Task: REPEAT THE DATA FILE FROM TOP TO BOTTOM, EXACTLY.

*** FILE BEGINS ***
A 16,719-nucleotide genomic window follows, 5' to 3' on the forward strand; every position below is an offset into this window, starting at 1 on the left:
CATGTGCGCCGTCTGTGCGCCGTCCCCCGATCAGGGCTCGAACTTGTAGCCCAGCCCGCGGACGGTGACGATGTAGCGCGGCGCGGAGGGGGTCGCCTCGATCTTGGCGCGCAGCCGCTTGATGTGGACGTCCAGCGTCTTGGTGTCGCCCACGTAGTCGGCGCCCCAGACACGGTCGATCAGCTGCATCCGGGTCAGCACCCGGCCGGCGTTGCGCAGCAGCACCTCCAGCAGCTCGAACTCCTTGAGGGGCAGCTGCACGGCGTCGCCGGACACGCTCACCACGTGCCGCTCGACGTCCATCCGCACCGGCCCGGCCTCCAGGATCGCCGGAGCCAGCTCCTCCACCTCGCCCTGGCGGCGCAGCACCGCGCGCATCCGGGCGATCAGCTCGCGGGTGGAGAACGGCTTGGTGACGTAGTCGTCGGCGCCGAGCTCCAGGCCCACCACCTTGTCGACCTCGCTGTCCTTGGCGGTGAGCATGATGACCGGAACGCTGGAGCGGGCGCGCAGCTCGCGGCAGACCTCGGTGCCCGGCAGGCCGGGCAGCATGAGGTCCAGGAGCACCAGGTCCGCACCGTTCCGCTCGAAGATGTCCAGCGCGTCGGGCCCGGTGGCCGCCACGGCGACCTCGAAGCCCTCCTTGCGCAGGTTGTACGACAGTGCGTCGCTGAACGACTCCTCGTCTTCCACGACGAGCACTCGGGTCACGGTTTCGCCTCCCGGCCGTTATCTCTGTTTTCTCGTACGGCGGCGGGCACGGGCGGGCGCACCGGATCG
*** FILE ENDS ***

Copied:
A 16,719-nucleotide genomic window follows, 5' to 3' on the forward strand; every position below is an offset into this window, starting at 1 on the left:
CATGTGCGCCGTCTGTGCGCCGTCCCCCGATCAGGGCTCGAACTTGTAGCCCAGCCCGCGGACGGTGACGATGTAGCGCGGCGCGGAGGGGGTCGCCTCGATCTTGGCGCGCAGCCGCTTGATGTGGACGTCCAGCGTCTTGGTGTCGCCCACGTAGTCGGCGCCCCAGACACGGTCGATCAGCTGCATCCGGGTCAGCACCCGGCCGGCGTTGCGCAGCAGCACCTCCAGCAGCTCGAACTCCTTGAGGGGCAGCTGCACGGCGTCGCCGGACACGCTCACCACGTGCCGCTCGACGTCCATCCGCACCGGCCCGGCCTCCAGGATCGCCGGAGCCAGCTCCTCCACCTCGCCCTGGCGGCGCAGCACCGCGCGCATCCGGGCGATCAGCTCGCGGGTGGAGAACGGCTTGGTGACGTAGTCGTCGGCGCCGAGCTCCAGGCCCACCACCTTGTCGACCTCGCTGTCCTTGGCGGTGAGCATGATGACCGGAACGCTGGAGCGGGCGCGCAGCTCGCGGCAGACCTCGGTGCCCGGCAGGCCGGGCAGCATGAGGTCCAGGAGCACCAGGTCCGCACCGTTCCGCTCGAAGATGTCCAGCGCGTCGGGCCCGGTGGCCGCCACGGCGACCTCGAAGCCCTCCTTGCGCAGGTTGTACGACAGTGCGTCGCTGAACGACTCCTCGTCTTCCACGACGAGCACTCGGGTCACGGTTTCGCCTCCCGGCCGTTATCTCTGTTTTCTCGTACGGCGGCGGGCACGGGCGGGCGCACCGGATCG